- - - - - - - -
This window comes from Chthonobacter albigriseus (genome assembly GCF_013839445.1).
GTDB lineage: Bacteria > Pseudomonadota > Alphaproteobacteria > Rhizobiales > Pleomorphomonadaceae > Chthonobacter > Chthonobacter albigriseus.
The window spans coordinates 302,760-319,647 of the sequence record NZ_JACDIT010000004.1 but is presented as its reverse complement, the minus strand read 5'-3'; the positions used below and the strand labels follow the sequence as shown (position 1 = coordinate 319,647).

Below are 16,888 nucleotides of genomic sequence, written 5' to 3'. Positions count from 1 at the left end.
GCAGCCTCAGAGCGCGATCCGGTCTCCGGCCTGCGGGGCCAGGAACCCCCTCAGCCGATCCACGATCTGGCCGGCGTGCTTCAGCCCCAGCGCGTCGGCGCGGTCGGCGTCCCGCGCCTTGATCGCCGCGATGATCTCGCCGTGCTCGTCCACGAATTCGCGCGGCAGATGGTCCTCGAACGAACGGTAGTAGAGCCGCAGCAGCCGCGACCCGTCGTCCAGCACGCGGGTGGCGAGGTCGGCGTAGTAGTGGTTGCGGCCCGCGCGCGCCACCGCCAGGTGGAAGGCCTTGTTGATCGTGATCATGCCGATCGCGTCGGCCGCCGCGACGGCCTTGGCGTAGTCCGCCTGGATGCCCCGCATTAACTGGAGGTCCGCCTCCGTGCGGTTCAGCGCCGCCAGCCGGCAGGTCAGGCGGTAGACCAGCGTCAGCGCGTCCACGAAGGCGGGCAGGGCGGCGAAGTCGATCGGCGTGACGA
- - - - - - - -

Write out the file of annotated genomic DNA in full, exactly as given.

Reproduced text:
This window comes from Chthonobacter albigriseus (genome assembly GCF_013839445.1).
GTDB lineage: Bacteria > Pseudomonadota > Alphaproteobacteria > Rhizobiales > Pleomorphomonadaceae > Chthonobacter > Chthonobacter albigriseus.
The window spans coordinates 302,760-319,647 of the sequence record NZ_JACDIT010000004.1 but is presented as its reverse complement, the minus strand read 5'-3'; the positions used below and the strand labels follow the sequence as shown (position 1 = coordinate 319,647).

Below are 16,888 nucleotides of genomic sequence, written 5' to 3'. Positions count from 1 at the left end.
GCAGCCTCAGAGCGCGATCCGGTCTCCGGCCTGCGGGGCCAGGAACCCCCTCAGCCGATCCACGATCTGGCCGGCGTGCTTCAGCCCCAGCGCGTCGGCGCGGTCGGCGTCCCGCGCCTTGATCGCCGCGATGATCTCGCCGTGCTCGTCCACGAATTCGCGCGGCAGATGGTCCTCGAACGAACGGTAGTAGAGCCGCAGCAGCCGCGACCCGTCGTCCAGCACGCGGGTGGCGAGGTCGGCGTAGTAGTGGTTGCGGCCCGCGCGCGCCACCGCCAGGTGGAAGGCCTTGTTGATCGTGATCATGCCGATCGCGTCGGCCGCCGCGACGGCCTTGGCGTAGTCCGCCTGGATGCCCCGCATTAACTGGAGGTCCGCCTCCGTGCGGTTCAGCGCCGCCAGCCGGCAGGTCAGGCGGTAGACCAGCGTCAGCGCGTCCACGAAGGCGGGCAGGGCGGCGAAGTCGATCGGCGTGACGA